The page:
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15 REL 103 - The Problem of Evil, Part I

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Andrea Hollingsworth

on 13 March 2013

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Transcript of 15 REL 103 - The Problem of Evil, Part I

The Problem of Evil God is
all-powerful God is
all-good Evil exists Epicurus thought it impossible to hold all three of the following: Many people today agree. Some definitions Evil… a power that causes suffering and destruction
in God’s good but fallen creation. Two kinds of evil Volcanoes Disease Animal attack Earthquakes Tsunamis Floods Drought Parasites Blizzards Rape Murder Genocide Domination Oppression Stealing Terrorism Sexism Racism Classicism Cruelty Moral Evil Natural Evil Introduction Evil is a Problem Experiential Problem - We suffer.
Intellectual Problem - We ask "Why?" A Brief History of Theodicy Enlightenment There are two ways to solve the problem of evil. Deny God is good or
all-powerful.
Or, deny God exists. David Hume World War 2 Nanking Massacre Cambodia Genocide Bosnia Genocide Darfur, Sudan Genocide Global Ecological Collapse World War 1 Holocaust Cold War East Timor Genocide Rwanda Genocide Then comes the 20th and 21st centuries... Syrian Civil War Theodicies in the western tradition Evil as inherent in the material world Evil as non-being Evil as condition for human becoming Evil and cosmic beauty Evil and submission to the divine will Evil and the free-will defense Evil is the by-product of free will.

Free will is required for genuine responsive love. Gnostics God is immaterial.

Materiality is inherently evil.

God is good, because God has nothing to do with the evil material world. Augustine, Aquinas God is the foundation of all reality.
The material world exists far away from the One, who is the source of all goodness and all being.
Evil is the result of being much further down the ladder of being.
The further we are away from the One/Transcendent, the more evil and suffering we have to deal with.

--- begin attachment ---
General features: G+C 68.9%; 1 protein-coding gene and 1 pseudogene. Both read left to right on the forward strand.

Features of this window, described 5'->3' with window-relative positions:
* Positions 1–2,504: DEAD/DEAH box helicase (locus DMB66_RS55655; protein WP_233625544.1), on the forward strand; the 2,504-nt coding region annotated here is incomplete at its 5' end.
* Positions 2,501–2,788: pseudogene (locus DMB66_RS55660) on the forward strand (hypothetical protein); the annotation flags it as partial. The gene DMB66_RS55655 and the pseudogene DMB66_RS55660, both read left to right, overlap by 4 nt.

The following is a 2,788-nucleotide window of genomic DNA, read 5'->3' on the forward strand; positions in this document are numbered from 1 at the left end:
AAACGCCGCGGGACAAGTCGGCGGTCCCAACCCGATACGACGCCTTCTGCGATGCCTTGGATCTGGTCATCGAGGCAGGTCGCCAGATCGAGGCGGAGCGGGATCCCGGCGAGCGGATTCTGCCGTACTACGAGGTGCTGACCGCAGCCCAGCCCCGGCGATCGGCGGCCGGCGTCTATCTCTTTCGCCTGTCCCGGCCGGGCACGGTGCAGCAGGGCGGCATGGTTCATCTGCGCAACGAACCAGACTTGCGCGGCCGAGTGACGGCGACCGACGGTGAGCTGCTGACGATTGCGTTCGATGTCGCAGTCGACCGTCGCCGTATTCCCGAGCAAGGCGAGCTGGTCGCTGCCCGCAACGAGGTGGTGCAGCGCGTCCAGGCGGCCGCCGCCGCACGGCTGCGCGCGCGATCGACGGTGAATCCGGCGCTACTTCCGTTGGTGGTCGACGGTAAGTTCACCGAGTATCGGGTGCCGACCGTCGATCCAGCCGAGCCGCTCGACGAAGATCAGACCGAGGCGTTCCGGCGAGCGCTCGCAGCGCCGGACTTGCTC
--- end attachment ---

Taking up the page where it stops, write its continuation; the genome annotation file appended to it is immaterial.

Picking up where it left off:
Evil is not real, it’s just an absence of good. Humans must make decisions between good and evil in order to become mature.

Only by encountering evil can we choose good, and fulfill our calling to become responsible moral agents in the world. Evil stands in an aesthetic relation to the good, thereby contributing to the overall harmony and beauty of God’s world.
In the great painting/mural of life, darker, drabber colors (various experiences of evil) highlight or accentuate the brighter, cheerier colors (experiences of goodness).
Ultimately, good will triumph over evil. The result will be glorious. Human fall into sin is the source of the world’s evil. But...
God ordains everything (even acts of sin and evil). So...
All events fit into the overarching divine purpose, goodness, plan. And...
God’s ways are higher than human ways; we cannot understand them.Therefore...
Humans have no right to complain about evil or question God’s justice; we must just submit. The Problem of Theodicy Should there be suspicion about any attempt to find a definitive answer to the problem of evil? Theodicies sometimes end up justifying evil instead of God. In other words, they “argue too strongly for a positive role for evil in God’s good creation” (from the textbook). Evil and suffering in light of Christ’s death and resurrection Incarnation
God entering the human condition in order to redeem it from within. Easter Sunday:
Resurrection and New Creation Holy Saturday:
Lament, Protest, and Hope Good Friday:
The Cross and Divine Compassion Resurrection is God’s response to evil. It stands as promise of new creation for all in the kingdom of God and key source of hope for the believer. Learning to live between the ‘already’ of Christ’s resurrection and the ‘not yet’ of the new creation
Evil is a continuing reality, even as we strain toward hope for the new creation promised in Easter.
Present existence is like Holy Saturday. The Importance of Retrospect There are times where evil can become a crucible in the Christian life in which virtues are forged. God can turn evil into good.

BUT.

While it may make sense to say something like this after the fact, it may really be wrong to turn it into a claim about how God wills evil for the sake of good.

Only in retrospect can say evil plays a pedagogical role in some people’s lives. Class Discussion Which theodicy (or combination of theodicies) do you find most compelling, and why?
Inherent in the material world
Non-being
Condition for human becoming
Cosmic beauty
Submission to the divine will
Free-will defense

What difference does Christ’s suffering, death, and resurrection make for Christian theological discussions of evil and suffering?

Is theodicy itself a problem? Otherwise put, do you think it is sometimes immoral to ask why God allows evil? If so, why? Theodicy = way to "justify God" as being good and powerful in midst of evil in world.
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